News Organisation Democracies need “reciprocity mechanism” to combat propaganda by authoritarian regimes June 2, 2021 Find out more April 27, 2021 Find out more News News ChinaAsia – Pacific February 18, 2003 – Updated on January 20, 2016 Cyber-dissident sentenced to seven years in prison ChinaAsia – Pacific It said his imprisonment brought to at least 17 the number of cyber-dissidents sentenced to prison terms for expressing their opinions online and called for his immediate release and the dropping of charges against him.The sentencing of Tao Haidong, 45, was disclosed by the official People’s Court Daily on 16 February. It said he had been arrested at his home in Urumqi, in the northwestern province of Xinjiang, on 9 July last year, while he was online. Officials accused him of spying and said he had “smeared and slandered” the ruling Communist Party and the country’s leaders in three articles he had posted.The local press accused him of receiving 500 euros for having written subversive material. He was reportedly detained in secret for several months and his trial began on 8 January this year before the Urumqi Intermediate People’s Court. The date of his sentencing was not known.According to Human Rights in China, Tao Haidong published a book in 1999 called “Visions of a new human race,” in which he said the Chinese economy was on the brink of collapse and called the country the last great bastion of feudalism in the modern world.As a result of the book, which called for democratic change in China, he was sentenced to three years at hard labour and then freed in January 2001. Since then, he has been active on the Internet and often took part in online discussions without using a pseudonym. to go further China: Political commentator sentenced to eight months in prison Follow the news on China Reporters Without Borders (Reporters sans frontières) today strongly condemned the jailing for seven years of cyber-dissident Tao Haidong for posting material on the Internet criticism that allegedly incited people to subvert the government. Receive email alerts RSF_en News Help by sharing this information China’s Cyber Censorship Figures March 12, 2021 Find out more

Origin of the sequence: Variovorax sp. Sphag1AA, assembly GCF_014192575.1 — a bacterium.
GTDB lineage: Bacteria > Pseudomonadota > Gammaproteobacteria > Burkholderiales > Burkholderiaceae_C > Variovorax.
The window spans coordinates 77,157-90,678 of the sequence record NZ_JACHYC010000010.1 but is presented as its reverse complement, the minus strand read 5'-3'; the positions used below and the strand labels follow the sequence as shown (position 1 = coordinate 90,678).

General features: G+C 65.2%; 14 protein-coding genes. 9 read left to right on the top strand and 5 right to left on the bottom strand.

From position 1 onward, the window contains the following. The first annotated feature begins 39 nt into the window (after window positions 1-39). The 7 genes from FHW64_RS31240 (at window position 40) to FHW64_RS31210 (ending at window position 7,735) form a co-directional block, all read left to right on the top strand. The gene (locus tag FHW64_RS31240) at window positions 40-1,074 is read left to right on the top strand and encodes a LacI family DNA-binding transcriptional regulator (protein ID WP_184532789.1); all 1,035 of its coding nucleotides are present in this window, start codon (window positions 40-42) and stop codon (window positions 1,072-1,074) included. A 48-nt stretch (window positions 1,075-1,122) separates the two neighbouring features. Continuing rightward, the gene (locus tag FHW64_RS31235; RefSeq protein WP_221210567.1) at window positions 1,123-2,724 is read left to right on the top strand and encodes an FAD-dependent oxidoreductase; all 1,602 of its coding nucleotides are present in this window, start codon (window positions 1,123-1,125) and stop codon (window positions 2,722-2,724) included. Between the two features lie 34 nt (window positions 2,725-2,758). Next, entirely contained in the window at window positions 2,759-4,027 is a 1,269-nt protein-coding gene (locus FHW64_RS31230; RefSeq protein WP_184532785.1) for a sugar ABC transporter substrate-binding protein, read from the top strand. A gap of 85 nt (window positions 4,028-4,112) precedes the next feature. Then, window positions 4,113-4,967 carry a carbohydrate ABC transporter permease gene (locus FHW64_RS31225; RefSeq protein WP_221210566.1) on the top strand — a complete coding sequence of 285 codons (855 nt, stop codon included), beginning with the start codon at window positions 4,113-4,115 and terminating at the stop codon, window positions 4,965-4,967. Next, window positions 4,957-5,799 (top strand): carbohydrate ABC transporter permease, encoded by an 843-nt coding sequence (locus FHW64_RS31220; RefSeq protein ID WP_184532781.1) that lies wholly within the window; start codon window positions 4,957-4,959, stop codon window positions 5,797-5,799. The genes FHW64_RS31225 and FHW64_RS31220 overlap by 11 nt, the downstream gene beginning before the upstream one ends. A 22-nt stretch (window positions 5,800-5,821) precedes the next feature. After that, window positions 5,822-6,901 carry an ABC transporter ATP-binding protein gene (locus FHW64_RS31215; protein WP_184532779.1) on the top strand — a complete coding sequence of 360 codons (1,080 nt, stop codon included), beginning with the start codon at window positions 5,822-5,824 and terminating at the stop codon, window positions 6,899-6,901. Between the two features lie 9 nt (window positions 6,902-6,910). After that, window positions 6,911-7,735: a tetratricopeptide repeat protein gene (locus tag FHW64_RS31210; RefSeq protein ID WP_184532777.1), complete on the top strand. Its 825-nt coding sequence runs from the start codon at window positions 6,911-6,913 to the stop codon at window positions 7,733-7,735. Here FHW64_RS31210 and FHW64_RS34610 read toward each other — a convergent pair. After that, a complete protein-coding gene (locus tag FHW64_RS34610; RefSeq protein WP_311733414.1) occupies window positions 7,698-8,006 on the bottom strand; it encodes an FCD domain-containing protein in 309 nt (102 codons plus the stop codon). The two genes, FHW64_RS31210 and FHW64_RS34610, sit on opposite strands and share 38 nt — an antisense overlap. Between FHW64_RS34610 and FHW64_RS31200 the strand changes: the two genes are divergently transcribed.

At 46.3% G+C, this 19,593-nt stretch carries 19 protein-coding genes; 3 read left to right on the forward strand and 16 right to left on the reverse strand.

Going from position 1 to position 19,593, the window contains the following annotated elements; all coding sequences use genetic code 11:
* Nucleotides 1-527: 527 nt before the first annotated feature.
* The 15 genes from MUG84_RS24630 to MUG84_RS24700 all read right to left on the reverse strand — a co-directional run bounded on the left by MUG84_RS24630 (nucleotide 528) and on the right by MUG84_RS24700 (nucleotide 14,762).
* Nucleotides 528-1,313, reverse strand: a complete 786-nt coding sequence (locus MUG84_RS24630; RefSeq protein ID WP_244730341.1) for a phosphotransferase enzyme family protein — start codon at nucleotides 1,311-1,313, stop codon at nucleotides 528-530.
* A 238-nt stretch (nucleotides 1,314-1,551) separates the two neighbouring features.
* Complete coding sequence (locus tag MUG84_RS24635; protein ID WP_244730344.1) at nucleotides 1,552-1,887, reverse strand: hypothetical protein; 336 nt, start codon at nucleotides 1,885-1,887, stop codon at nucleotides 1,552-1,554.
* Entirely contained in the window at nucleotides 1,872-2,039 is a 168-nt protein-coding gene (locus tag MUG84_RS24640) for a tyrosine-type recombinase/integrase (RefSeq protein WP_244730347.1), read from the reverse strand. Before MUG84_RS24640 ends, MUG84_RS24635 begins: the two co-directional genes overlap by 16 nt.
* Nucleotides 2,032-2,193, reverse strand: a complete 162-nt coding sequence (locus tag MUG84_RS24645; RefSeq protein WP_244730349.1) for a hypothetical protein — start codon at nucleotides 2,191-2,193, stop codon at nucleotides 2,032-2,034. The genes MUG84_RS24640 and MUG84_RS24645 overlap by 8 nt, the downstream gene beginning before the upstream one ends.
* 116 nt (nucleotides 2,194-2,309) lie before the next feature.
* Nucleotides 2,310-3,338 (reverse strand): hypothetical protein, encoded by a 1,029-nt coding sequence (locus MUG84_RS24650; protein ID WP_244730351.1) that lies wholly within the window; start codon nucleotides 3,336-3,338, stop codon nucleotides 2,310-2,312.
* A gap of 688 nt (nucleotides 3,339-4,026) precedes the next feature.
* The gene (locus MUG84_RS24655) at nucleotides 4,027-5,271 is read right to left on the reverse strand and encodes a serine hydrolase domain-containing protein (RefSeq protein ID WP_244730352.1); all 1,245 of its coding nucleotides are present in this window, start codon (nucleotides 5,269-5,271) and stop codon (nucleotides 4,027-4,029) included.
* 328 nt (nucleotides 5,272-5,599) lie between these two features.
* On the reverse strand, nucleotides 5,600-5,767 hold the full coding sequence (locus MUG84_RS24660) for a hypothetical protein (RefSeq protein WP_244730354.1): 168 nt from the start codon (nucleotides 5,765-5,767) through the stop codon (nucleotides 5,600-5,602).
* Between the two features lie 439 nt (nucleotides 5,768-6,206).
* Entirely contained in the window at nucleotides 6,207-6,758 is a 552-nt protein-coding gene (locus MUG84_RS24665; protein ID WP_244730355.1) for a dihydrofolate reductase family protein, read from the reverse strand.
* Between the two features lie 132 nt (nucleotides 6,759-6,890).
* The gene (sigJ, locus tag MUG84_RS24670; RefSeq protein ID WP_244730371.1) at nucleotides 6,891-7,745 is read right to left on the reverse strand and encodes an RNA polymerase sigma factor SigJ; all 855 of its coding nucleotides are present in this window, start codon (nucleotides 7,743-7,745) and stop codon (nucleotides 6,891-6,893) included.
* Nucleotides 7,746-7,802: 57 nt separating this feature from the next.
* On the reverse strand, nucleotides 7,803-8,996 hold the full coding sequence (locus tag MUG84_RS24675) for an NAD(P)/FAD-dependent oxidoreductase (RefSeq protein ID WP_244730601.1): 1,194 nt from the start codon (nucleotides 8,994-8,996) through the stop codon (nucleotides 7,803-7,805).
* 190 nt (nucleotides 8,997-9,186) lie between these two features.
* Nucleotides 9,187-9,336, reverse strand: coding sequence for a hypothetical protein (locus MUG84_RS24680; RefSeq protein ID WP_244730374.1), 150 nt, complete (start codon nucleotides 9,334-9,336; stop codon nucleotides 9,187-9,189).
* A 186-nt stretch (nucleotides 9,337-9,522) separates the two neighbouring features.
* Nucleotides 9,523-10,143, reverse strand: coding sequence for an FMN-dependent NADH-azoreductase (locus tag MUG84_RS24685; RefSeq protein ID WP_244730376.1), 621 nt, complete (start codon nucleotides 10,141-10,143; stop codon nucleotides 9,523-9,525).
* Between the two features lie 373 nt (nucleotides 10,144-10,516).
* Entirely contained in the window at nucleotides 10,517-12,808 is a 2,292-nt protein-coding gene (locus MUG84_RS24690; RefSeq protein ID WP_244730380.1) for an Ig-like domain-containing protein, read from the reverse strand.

She’s an actress, a producer, and director – and she’s good-looking, too. I first became aware of Natalie Portman when she won her first Oscar six years ago as the dysfunctional ballerina in the 2010 “Black Swan.” Of course, since then, there’s been a long list of prizes and nominations. However, when I researched Natalie Portman, I found her background interestingly enough to be the subject of a movie. Portman was born in Jerusalem to an Israeli father and American mother. They moved stateside when she was three, living in Maryland and Connecticut before settling on Long Island. She started acting at age eleven but was encouraged to live like a conventional middle-class striver. She studied at Harvard and told a reporter, “I’d rather be smart than a movie star.” I’m sure that didn’t fit well in Hollywood. She turned out to be both and probably regrets that comment. All of the above came to my mind when I watched her starring in the movie “Jackie.” She revived Jackie Kennedy on screen and it’s a story of resilience. In the film, there’s a jarringly intimate portrait of Mrs. Kennedy’s life after JFK’s murder. Coincidentally, Jackie was 34 at the time of the assassination; Portman is 35. Recreated in the movie is Kennedy’s White House Tour TV special from 1962. I remember watching it. As Jackie, Portman gives us the hurts, bewilderment, and cunning. It would seem impossible but she also was able to replicate Kennedy’s unusual mid-Atlantic dialect, marked by discordant, rounded vowels and a hushed breathing timbre. There’s riveting scenes of the Jackie of the White House: alternately bemused and tormented, vulnerable and self-willed with her own towering vanity. In 2001, the Metropolitan Museum of Art Costume Institute exhibit included a book “Jackie Kennedy – The White House Years” by Hamish Bowles. Natalie Portman is famously private when it comes to family. She is married to French choreographer Benjamin Millepied with whom she has a five-year-old son and is expecting a second child in the Spring. She is set to play Ruth Bader Ginsburg as a crusading ACLU lawyer fighting for gender equality before the Supreme Court in the seventies. It’s something to look forward to.For the Bayonne Senior Orchestra, it was a real musical happening. We were scheduled to play for a seasonal concert at St. Anne’s Home in Jersey City just as we’ve done for several years. However, this year was made very special. It all came about as a result of my attending a luncheon honoring Peppi Morreale at the Catholic War Veterans’ Post on 23rd Street in Bayonne. It was great to see every table packed with family and friends of the pianist and to see Dorothy Moreton from the Healthy Bones Class sitting opposite me. At that celebration, Peppi played and entertained with stories of the celebrities he met in Las Vegas. I was happy to be introduced briefly to him and his multi-musical family. Casually, I mentioned that the Bayonne Senior Orchestra would be entertaining the very next week. That was all. However, much to my happy surprise, his daughter arranged for him to come to join us at St. Anne’s and, indeed, he did. Quietly, I relinquished the baby grand to him. He sat down and played three songs without any fanfare, and without any sheet music. His arrangements of “I’m Gonna Sit Right Down and Write Myself a Letter” and two other songs were original and superb. So, I’m writing this to say thank goodness that Peppi Morreale is back in our town making us all, musically speaking, very happy.My favorite American poet, Robert Frost, says “Half the world is composed of people who have something to say and can’t, and the other half, who have nothing to say and keep on saying it.” That quote kept going through my mind as I watched television’s “Gilmore Girls.” Its initial run was from 2000 to 2007. One of the story lines, with their rapid-fire repartee, is back. Netflix has released a new four-part miniseries. It stars Lauren Graham and Alexis Bledel back as mother and daughter. Watching it with my friend, I found that he was less than impressed. I was already familiar with the town, Stars Hollow, filled with enthusiastic but talent-challenged townspeople. It’s a sentimental family drama, but those who didn’t watch it in its first run find it hard to follow. Mother and daughter are best friends in contrast to Lorelei’s relationship with her mother, Emily. Lauren Graham has written her memoir appropriately titled “Talking as Fast as I Can.” And the witty banter speeds on. Here’s a quote from William Shakespeare: “Talking isn’t doing – words are not deeds.” So true – I find myself saying that almost every day.Lady Gaga and Tony Bennett sing Cole Porter’s song “Anything Goes” (I wrote about it last month) – “Good authors who once used better words, now use four-letter words writing prose.” And that was written in 1934. These days, it’s impossible to watch a sitcom without those four-letter words. In 2017, there’s no washing a kid’s mouth with soap if he uses those words. It seems as if everyone swears. So how can anyone teach a child that it’s forbidden? Well, there are two new books that examine the linguistic, neurology, sociology, and just plain fun of cursing – although personally I don’t find it fun. Well, you first have to know what counts as profanity. Benjamin K. Bergen’s book is titled, “What the F – What Swearing Reveals About Our Language, Our Brain and Ourselves.” He’s not sure what the reader wants to know. The scholars who know the most about language have mostly shunned dirty words as a subject. Bergen points out that there is no evidence that exposure to profanity harms children although he acknowledges that slurs directed at people because of their racial, ethnic, and sexual identity are measurably harmful. The historical linguist, Michael Adams, in his new book, “In Praise of Profanity” sets out to catalog “the many benefits – personal, social, and aesthetic” – of cursing a blue streak. Really?! The linguist admires it for giving voice to anger. He states that profanity can be “useful, expressive and even artful.” Frankly I never toss around what I refer to as four-letter words. This author fears a future in which “nothing will be obscene, nothing profane, and nothing taboo.” Perhaps the beleaguered parents who tell their kids not to say off-color words in public might not really know why they shouldn’t. When the last prohibition fades away, so will the power of the words. Remember when Rhett Butler in “Gone With the Wind” said to Scarlett, “Frankly I don’t give a damn!”? Well, I do!You can e-mail June Sturz at [email protected]